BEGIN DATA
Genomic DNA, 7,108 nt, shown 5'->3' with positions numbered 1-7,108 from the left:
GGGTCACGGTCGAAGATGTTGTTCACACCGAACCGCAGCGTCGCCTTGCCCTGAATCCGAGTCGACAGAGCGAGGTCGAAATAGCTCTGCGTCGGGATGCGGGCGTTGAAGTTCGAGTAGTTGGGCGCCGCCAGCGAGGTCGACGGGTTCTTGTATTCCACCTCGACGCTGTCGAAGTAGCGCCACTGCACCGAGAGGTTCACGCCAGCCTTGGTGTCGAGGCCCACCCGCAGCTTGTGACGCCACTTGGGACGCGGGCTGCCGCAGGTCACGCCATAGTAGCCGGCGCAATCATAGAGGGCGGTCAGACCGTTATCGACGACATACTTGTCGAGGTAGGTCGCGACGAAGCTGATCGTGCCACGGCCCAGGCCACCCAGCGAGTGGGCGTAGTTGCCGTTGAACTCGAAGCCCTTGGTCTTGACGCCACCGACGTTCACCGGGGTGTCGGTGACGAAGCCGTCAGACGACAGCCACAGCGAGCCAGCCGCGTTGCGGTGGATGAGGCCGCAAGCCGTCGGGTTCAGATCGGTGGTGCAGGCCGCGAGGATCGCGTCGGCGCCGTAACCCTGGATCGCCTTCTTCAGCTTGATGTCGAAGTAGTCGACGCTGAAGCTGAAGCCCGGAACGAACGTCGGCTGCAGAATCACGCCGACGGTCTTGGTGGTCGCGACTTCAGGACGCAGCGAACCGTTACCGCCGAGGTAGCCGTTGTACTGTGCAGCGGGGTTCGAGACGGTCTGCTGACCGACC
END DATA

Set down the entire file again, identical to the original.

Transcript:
Genomic DNA, 7,108 nt, shown 5'->3' with positions numbered 1-7,108 from the left:
GGGTCACGGTCGAAGATGTTGTTCACACCGAACCGCAGCGTCGCCTTGCCCTGAATCCGAGTCGACAGAGCGAGGTCGAAATAGCTCTGCGTCGGGATGCGGGCGTTGAAGTTCGAGTAGTTGGGCGCCGCCAGCGAGGTCGACGGGTTCTTGTATTCCACCTCGACGCTGTCGAAGTAGCGCCACTGCACCGAGAGGTTCACGCCAGCCTTGGTGTCGAGGCCCACCCGCAGCTTGTGACGCCACTTGGGACGCGGGCTGCCGCAGGTCACGCCATAGTAGCCGGCGCAATCATAGAGGGCGGTCAGACCGTTATCGACGACATACTTGTCGAGGTAGGTCGCGACGAAGCTGATCGTGCCACGGCCCAGGCCACCCAGCGAGTGGGCGTAGTTGCCGTTGAACTCGAAGCCCTTGGTCTTGACGCCACCGACGTTCACCGGGGTGTCGGTGACGAAGCCGTCAGACGACAGCCACAGCGAGCCAGCCGCGTTGCGGTGGATGAGGCCGCAAGCCGTCGGGTTCAGATCGGTGGTGCAGGCCGCGAGGATCGCGTCGGCGCCGTAACCCTGGATCGCCTTCTTCAGCTTGATGTCGAAGTAGTCGACGCTGAAGCTGAAGCCCGGAACGAACGTCGGCTGCAGAATCACGCCGACGGTCTTGGTGGTCGCGACTTCAGGACGCAGCGAACCGTTACCGCCGAGGTAGCCGTTGTACTGTGCAGCGGGGTTCGAGACGGTCTGCTGACCGACC